Kris Kristofferson (June 22, 1936). Film actor, singer. Private aircraft and commercial rotorcraft licenses. Father was a USAF general, which led to his enlisting in the Army and becoming a helicopter pilot. In 1965 he resigned his captain's commission to fly helicopters commercially, reportedly once landed in Johnny Cash's yard to give Cash some audiotapes, which was the beginning of his ultimate career.
Lorenzo Lamas (Jan 20, 1958). Film actor; son of actors Fernando Lamas and Arlene Dahl. Commercial pilot license; flew as volunteer for Angel's Flight charitable organization.
Beirne Lay Jr (Sep 1, 1909-May 26, 1982). Film screenwriter, producer. WW2 in USAAF as B-24 pilot, 8th AF 487 BG group commander; shot down in Europe, but evaded capture and made it back to England. Aviation films: Above and Beyond (1952) (story), I Wanted Wings (1941), Strategic Air Command (1955) (story), Toward the Unknown (1956) aka Brink of Hell (also producer), Twelve O'Clock High (1949) (also novel).
Ben Lyon (Feb 6, 1901-Mar 22, 1979). Actor. Trivia: While working as casting director at 20th Century-Fox, he discovered Norma Jean Dougherty and renamed her Marilyn Monroe. Aviation films: Air Legion, The (1929); Crimson Romance (1934); Flying Marine, The (1929); Hell's Angels (1930); Tanzende Wien, Das (1927) (Germany).
Paul Mantz (Albert Paul Mantz) (Aug 2, 1903-July 8, 1965). Pilot, film director, tech advisor. One of the original members in the USAAF's FMPU during WW2, as Colonel. Killed in a crash while filming "The Flight of the Phoenix," and the film was dedicated to his memory. Aviation films: 20,000 Men a Year (1939) (technical advisor); Air Force (1943) (chief pilot); Airmail (1932) (pilot); America the Beautiful—Cinerama (1960, 1967, 1975) (aerial director of photography, camera plane); Beginning or the End, The (1947) (aerial director of photography); Best Years of Our Lives, The (1946) (aerial director of photography); Blaze of Noon (1947) (chief pilot); Border Patrolman, The (1936) (pilot); Bride Came COD, The (1941) (pilot); Briefing for the North Atlantic (1943) (aerial director of photography); Captains of the Clouds (1942) (pilot); Ceiling Zero (1935) (camera plane); Central Airport (1933) (pilot); Chain Lightning (1950) (aerial director of photography); China Clipper (1936) (pilot); Coast Guard (1939) (pilot); Country Doctor, The (1936) (pilot); DeLuxe Tour (19??) (aerial director of photography); Dictator, The (1935) (pilot); Dive Bomber (1941) (chief pilot); Eternally Yours (1939) (aerial director of photography); Face Behind the Mask, The (1941) (pilot); Fighter Squadron (1948) (pilot); Flight Command (1940) (pilot); Flight of the Phoenix, The (1965) (pilot); Flying Blind (1941) (pilot); Flying Cadets (1941) (pilot); Flying Leathernecks (1951) (camera plane); Flying Tigers (1942) (pilot); Foreign Correspondent (1940) (pilot); For Whom the Bell Tolls (1943) (pilot); Gallant Journey (1947) (chief pilot); Galloping Ghost, The (1931) (pilot); Hired Wife (1940) (pilot); House Across the Bay, The (1940) (pilot); International Squadron (1941) (pilot); It's a Mad Mad Mad Mad World (1963) (pilot); I Wanted Wings (1941) (pilot); Jet Pilot (1957) (aerial director of photography); Jungle Flight (1947) (pilot); Keep 'Em Flying (1941) (pilot); Learn and Live (USAAF) (1943) (pilot); Love on the Run (1936) (pilot); Men Against the Sky (1940) (technical advisor); Men with Wings (1938) (aerial director of photography, pilot); Night Flight (1933) (pilot); Only Angels Have Wings (1939) (technical advisor, pilot); Parachute Jumper (1933) (pilot); Spirit of St. Louis, The (1957) (aerial supervisor); Strategic Air Command (1955) (aerial photographer); Tail Spin (1939) (technical director); Task Force (aerial unit director); Terry and the Pirates (1940) (aerial director of photography); Test Pilot (1938) (unit director); This Is Cinerama (1952) (pilot, aerials advisor); Thunder Birds (1942) (pilot); Too Hot to Handle (1938) (pilot); Toward the Unknown (1956) (aerial director of photography); Twelve O'Clock High (1949) (pilot); West Point of the Air (1935) (pilot); When Willie Comes Marching Home (1950) (pilot); Wings of the Navy (1939) (aerial director of photography); Woman I Love, The (1937) (pilot); Yank in the RAF, A (1941) (pilot); Young America (1942) (pilot).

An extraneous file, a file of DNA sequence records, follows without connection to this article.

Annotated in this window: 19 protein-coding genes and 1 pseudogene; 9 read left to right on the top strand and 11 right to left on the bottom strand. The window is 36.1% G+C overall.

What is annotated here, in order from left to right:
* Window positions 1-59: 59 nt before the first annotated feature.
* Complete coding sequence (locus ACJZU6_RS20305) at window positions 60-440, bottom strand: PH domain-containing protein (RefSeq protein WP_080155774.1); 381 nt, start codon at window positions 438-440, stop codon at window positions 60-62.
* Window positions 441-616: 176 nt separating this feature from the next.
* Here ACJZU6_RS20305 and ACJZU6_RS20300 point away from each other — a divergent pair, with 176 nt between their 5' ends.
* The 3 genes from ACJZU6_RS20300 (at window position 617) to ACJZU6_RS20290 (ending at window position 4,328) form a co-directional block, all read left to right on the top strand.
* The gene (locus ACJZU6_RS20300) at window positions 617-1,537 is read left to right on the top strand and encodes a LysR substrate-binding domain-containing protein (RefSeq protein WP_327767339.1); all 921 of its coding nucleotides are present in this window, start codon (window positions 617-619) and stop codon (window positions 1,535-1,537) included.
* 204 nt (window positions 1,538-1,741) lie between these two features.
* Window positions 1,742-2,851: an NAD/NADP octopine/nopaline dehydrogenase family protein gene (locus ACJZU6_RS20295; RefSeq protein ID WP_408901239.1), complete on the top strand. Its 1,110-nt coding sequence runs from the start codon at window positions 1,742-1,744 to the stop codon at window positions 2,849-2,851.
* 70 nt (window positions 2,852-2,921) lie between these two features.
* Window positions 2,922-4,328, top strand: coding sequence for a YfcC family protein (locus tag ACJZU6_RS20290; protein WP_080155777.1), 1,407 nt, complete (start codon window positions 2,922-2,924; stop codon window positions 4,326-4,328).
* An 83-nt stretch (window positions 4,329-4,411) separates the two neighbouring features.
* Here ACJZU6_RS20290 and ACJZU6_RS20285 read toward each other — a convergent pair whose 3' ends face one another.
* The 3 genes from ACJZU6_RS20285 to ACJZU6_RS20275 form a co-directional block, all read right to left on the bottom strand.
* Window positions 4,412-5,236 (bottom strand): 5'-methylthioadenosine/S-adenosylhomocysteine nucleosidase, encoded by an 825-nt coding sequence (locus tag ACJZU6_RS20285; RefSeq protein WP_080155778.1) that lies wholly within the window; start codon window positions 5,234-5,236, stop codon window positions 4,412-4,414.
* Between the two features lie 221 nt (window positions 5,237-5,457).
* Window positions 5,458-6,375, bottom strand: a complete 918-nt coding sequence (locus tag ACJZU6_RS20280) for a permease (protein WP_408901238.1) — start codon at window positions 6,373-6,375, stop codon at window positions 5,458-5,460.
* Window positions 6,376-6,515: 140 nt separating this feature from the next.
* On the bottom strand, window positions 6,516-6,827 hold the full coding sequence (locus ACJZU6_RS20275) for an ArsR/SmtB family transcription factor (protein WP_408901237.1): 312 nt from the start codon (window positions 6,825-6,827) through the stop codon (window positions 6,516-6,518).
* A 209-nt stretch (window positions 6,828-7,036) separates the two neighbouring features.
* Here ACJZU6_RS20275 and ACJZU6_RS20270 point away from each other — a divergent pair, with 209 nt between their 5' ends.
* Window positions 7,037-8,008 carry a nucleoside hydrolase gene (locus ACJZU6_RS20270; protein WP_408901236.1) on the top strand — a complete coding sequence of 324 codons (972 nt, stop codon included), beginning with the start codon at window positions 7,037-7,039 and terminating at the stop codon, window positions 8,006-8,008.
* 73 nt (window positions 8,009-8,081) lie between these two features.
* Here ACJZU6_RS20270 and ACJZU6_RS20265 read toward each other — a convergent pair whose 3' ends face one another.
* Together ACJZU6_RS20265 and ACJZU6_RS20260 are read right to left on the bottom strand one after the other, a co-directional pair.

Ken Maynard (July 21, 1895-Mar 23, 1973). Western film star, circus and rodeo performer. Active sport pilot. During the 1933 NAR, he participated with his Stearman in a grudge race against actor Hoot Gibson in a borrowed Swallow. Maynard crashed going around the third pylon and was uninjured, but his plane was destroyed. A conflicting report claims it was Gibson who crashed, not Maynard.